Programs + Events

Resolution E: Chronic Disease and Injury Prevention Funding


1 WHEREAS, The California State PTA supports improving the health and well-being of children and families by ensuring equitable access to the essentials of a healthy life such as healthy community and school environments; and

2 WHEREAS, California has unacceptably high rates of preventable childhood obesity, prediabetes, and asthma attacks, causing increased rates of illness and future risk for chronic disease among children and a financial burden for families, schools and the State; and

3 WHEREAS, Illness and injury disproportionately impact underserved communities. Race, income, historical injustices, and community conditions—including limited access to healthy food, physical activity, safe neighborhoods, and clean water— can determine the quality and length of one’s life; and

4 WHEREAS, California public health programs that address chronic disease and injury prevention have insufficient and unstable state and federal fundings; and

5 WHEREAS, Oklahoma, Minnesota and Massachusetts have created statewide mechanisms to provide dedicated funding for the prevention of chronic disease, and have seen significant results in reducing chronic disease and key risk factors from their investments; now therefore be it

1 RESOLVED, The California State PTA recognizes that high rates of preventable childhood illnesses and health inequities are harming California children and families and will work to educate school districts, parents, and residents of the State about the importance of sustained funding for chronic disease and injury prevention; and be it further

2 RESOLVED, That the California State PTA and its units, councils and districts support legislation to provide a source of sustained, dedicated funding for chronic disease and injury prevention inspired by the state wellness trusts and funds in Oklahoma, Minnesota and Massachusetts; and be it further

3 RESOLVED, That the California State PTA, and its units, councils and districts, partner with public health agencies, nonprofits and community organizations to advocate for creating a sustained source of chronic disease and injury prevention funding in the State of California.


While good quality health care is essential for all Californians, investing in building healthier communities can prevent illness and injury, and provide more equitable health access. Preventable diseases such as obesity, pre-diabetes and asthma are at epidemic levels with an estimated 39% of Californians suffering from at least one chronic condition, yet investment in prevention is inadequate.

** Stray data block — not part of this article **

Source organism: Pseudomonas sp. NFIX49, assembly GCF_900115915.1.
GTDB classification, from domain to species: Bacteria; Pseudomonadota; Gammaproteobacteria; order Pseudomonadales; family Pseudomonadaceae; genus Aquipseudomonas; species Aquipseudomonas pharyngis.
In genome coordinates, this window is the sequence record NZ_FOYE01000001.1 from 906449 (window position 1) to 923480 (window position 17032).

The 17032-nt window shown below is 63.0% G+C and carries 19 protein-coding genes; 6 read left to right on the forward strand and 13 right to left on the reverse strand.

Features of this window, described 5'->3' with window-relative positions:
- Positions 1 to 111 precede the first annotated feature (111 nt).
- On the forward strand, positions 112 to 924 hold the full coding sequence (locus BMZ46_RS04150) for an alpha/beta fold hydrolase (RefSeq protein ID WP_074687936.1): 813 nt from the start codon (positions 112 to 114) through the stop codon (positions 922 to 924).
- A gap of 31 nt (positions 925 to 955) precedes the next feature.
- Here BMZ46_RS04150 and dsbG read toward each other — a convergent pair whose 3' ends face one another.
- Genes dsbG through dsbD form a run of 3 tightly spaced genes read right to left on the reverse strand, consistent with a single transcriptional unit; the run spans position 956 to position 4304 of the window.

As health care spending continues to increase in California, funding for chronic disease and injury prevention continues to be inadequate. Just 2% of the 2019-2020 California State Budget is allocated for public health. That compares to a national figure of 2.5% in 2017. The Center for Disease Control (CDC) ranked California 43rd in total federal funding per capita in 2018.

Furthermore, the federal Prevention and Public Health Fund, created by the Affordable Care Act in 2010 with an intention to provide communities across the nation funding to combat chronic disease, has suffered from significant reductions, with California losing $146 million between 2010 and 2016. As a result, many public health programs are supported by one-time grants, resulting in stop and go funding that leaves public health departments, nonprofits and community partners in the lurch after launching projects that have demonstrated success in battling risk factors for chronic disease.

Furthermore, the ability to live a healthy life is not fairly distributed. California African American, Latino and Native American children, and all children who grow up in poverty, are more likely to suffer from chronic diseases and to have increased risk for chronic diseases into adulthood. Research as early as 2001 shows the increased risk for coronary events (heart attack and death from cardiovascular disease) for those living in disadvantaged neighborhoods. These disparities continue today.

Communities across the state are mobilizing, building assets and developing leadership to change these unjust outcomes. Increased funding for chronic disease and injury prevention can help nurture that capacity and provide opportunity for a healthier future for children.

The California State PTA has long advocated for the health and well-being of California’s children and has adopted many positions and resolutions stating their belief in “the importance of preventing and eliminating factors that may be detrimental to the health, safety and well-being of all children, families and youth”. However, the very programs that promote children’s health have grossly inadequate funding to meet the need. A source of sustained, dedicated funding for chronic disease and injury prevention can improve the health and well-being of all children in California.

Originating body was Bancroft PTA (San Leandro, CA)